SEMI Standards: The Semiconductor Equipment and Materials International organisation, or SEMI, is a global industry organisation that represents the semiconductor and allied sectors. SEMI has established a wide number of standards that encompass many elements of semiconductor manufacturing. These standards cover a wide variety of topics, including but not limited to equipment communication (SECS/GEM), data acquisition (EDA), wafer tracking (SEMI E84), equipment performance (SEMI E10), and many others. Throughout the supply chain for semiconductor production, compliance with SEMI Standards ensures consistency, interoperability, and the use of best practices.


Protocols for the Manufacturing Execution System (MES): 


MES protocols, such as SEMI E95 and ISA-95, are used for communication between Manufacturing Execution System (MES) systems and other manufacturing systems, including equipment, enterprise resource planning (ERP) systems, and quality management systems. These protocols allow for the efficient transmission of production data, scheduling information, work instructions, and product traceability. As a result, semiconductor manufacturing facilities are able to optimize their operations and make more informed decisions.


(Transmission Control Protocol/Internet Protocol) TCP/IP is the basic protocol suite used for communication in computer networks, including semiconductor manufacturing environments. TCP/IP stands for Transmission Control Protocol/Internet Protocol. It ensures that the movement of data between devices that are connected to the network is both dependable and safe. In the manufacturing of semiconductors, TCP/IP makes it possible to control equipment, exchange data, and perform remote monitoring. These capabilities assist crucial processes like as equipment maintenance, recipe management, and yield monitoring.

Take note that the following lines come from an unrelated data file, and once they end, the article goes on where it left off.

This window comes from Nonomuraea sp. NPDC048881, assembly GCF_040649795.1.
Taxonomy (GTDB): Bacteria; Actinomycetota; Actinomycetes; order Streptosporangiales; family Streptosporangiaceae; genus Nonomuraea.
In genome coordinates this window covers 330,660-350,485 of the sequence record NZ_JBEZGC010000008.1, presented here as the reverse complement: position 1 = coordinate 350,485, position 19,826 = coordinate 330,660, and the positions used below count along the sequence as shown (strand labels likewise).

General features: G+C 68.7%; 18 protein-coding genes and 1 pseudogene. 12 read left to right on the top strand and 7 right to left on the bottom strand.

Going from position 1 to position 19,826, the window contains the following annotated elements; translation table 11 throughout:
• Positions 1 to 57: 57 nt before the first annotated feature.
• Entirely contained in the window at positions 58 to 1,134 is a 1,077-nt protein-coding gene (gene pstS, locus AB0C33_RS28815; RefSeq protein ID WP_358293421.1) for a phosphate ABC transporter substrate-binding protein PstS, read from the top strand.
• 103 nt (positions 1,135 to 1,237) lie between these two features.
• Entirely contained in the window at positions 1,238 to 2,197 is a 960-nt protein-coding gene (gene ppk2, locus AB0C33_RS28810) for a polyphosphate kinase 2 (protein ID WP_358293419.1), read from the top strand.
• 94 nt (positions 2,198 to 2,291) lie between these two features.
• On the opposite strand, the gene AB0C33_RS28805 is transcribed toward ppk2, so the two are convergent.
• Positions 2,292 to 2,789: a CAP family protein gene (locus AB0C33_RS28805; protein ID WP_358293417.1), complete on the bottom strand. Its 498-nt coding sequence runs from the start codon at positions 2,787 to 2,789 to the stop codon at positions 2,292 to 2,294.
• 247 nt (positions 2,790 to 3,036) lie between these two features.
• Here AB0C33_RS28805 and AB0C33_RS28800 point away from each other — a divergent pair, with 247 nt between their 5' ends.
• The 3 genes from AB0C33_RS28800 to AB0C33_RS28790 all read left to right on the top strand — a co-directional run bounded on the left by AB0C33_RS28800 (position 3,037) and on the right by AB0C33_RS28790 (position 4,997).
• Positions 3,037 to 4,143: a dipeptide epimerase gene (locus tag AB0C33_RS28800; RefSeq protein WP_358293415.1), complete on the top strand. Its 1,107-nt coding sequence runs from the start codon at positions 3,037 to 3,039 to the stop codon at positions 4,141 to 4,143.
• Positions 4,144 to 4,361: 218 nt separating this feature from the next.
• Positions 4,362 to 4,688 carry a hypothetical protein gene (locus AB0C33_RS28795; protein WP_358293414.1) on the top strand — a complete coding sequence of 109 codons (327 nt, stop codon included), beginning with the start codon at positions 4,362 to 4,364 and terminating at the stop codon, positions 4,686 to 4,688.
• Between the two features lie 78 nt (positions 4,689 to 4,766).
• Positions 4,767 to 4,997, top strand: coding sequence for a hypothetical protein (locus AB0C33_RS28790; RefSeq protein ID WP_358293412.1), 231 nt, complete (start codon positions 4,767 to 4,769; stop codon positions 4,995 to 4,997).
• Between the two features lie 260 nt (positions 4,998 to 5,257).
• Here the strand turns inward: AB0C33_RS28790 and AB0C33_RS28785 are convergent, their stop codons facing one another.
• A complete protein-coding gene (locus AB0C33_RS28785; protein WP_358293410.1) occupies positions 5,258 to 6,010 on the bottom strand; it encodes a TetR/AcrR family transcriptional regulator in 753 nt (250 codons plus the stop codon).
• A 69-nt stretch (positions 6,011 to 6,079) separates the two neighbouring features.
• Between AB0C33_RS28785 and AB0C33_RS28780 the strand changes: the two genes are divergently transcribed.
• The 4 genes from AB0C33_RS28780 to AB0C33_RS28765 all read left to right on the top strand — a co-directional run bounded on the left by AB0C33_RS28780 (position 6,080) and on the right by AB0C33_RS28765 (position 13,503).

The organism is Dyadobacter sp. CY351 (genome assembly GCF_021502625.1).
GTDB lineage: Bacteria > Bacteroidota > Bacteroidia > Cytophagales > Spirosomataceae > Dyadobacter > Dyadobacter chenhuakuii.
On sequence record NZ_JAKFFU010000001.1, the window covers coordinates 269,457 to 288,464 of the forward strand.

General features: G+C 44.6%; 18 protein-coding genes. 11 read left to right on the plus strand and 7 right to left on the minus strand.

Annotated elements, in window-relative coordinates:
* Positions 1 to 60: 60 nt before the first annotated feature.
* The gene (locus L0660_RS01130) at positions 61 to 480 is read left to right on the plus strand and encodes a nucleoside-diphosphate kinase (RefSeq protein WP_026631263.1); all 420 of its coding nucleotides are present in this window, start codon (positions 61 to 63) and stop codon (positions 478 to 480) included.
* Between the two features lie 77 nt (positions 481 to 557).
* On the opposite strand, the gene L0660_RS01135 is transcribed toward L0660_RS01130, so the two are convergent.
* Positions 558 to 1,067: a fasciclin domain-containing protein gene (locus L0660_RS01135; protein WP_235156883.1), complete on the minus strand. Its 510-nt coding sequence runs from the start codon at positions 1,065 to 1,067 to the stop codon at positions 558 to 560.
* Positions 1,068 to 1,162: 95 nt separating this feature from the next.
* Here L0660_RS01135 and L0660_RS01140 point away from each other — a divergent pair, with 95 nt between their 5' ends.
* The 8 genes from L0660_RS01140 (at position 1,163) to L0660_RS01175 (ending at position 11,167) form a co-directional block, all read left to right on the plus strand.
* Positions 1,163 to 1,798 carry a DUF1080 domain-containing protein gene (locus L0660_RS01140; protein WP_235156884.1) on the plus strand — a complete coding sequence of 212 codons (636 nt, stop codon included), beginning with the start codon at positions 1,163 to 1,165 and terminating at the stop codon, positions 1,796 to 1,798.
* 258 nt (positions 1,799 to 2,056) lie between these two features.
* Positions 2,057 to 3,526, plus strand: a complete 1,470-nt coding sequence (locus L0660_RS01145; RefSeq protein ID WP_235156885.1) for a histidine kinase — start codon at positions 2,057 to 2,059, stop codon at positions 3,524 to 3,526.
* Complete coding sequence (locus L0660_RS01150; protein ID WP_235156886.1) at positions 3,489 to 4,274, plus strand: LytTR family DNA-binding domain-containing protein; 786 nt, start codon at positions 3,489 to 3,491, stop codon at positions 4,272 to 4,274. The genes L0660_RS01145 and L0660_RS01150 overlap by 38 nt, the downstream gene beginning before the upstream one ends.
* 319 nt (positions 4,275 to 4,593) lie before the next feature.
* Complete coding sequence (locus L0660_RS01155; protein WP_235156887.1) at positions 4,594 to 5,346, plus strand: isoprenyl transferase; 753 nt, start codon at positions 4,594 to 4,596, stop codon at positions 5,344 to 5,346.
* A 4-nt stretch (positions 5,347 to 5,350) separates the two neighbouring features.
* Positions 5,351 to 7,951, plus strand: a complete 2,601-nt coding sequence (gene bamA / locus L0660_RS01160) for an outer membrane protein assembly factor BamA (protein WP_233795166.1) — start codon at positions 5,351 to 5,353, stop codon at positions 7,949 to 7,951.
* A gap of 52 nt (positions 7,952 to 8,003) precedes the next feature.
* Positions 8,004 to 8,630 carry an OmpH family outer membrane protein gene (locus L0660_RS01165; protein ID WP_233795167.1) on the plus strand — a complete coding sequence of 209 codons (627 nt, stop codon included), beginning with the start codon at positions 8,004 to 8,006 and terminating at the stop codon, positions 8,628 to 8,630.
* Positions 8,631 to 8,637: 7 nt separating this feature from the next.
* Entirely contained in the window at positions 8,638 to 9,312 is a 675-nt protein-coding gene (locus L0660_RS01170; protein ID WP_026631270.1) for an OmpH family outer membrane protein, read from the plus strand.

RFID (Radio Frequency Identification) is a technique that is used in the manufacturing of semiconductors for wafer and product identification, tracking, and traceability. RFID stands for "radio frequency identification." When mounted to wafers or containers, radio frequency identification (RFID) tags retain one-of-a-kind identification information that can be read remotely. The use of RFID protocols makes it possible to efficiently record and handle data related to the movement of wafers, inventory control, and quality assurance, so improving both the efficiency of the process and the visibility of the product.



Conclusion:


Within the operations of semiconductor production, industry standards play an essential part in facilitating communication that is both efficient and standardized. The acronyms SECS/GEM, EDA, GEM300, OPC, and SEMI Standards, as well as MES protocols, TCP/IP, and RFID, are all examples of typical protocols used in this sector. These protocols make sure that the integration, data sharing, and control of the various pieces of manufacturing equipment, host systems, and other parts of the manufacturing ecosystem are seamless. In the fast advancing field of semiconductor technology, manufacturers of semiconductors can increase their productivity, vastly improve their product's quality, and propel the industry forward in terms of innovation if they embrace and abide by the relevant protocols.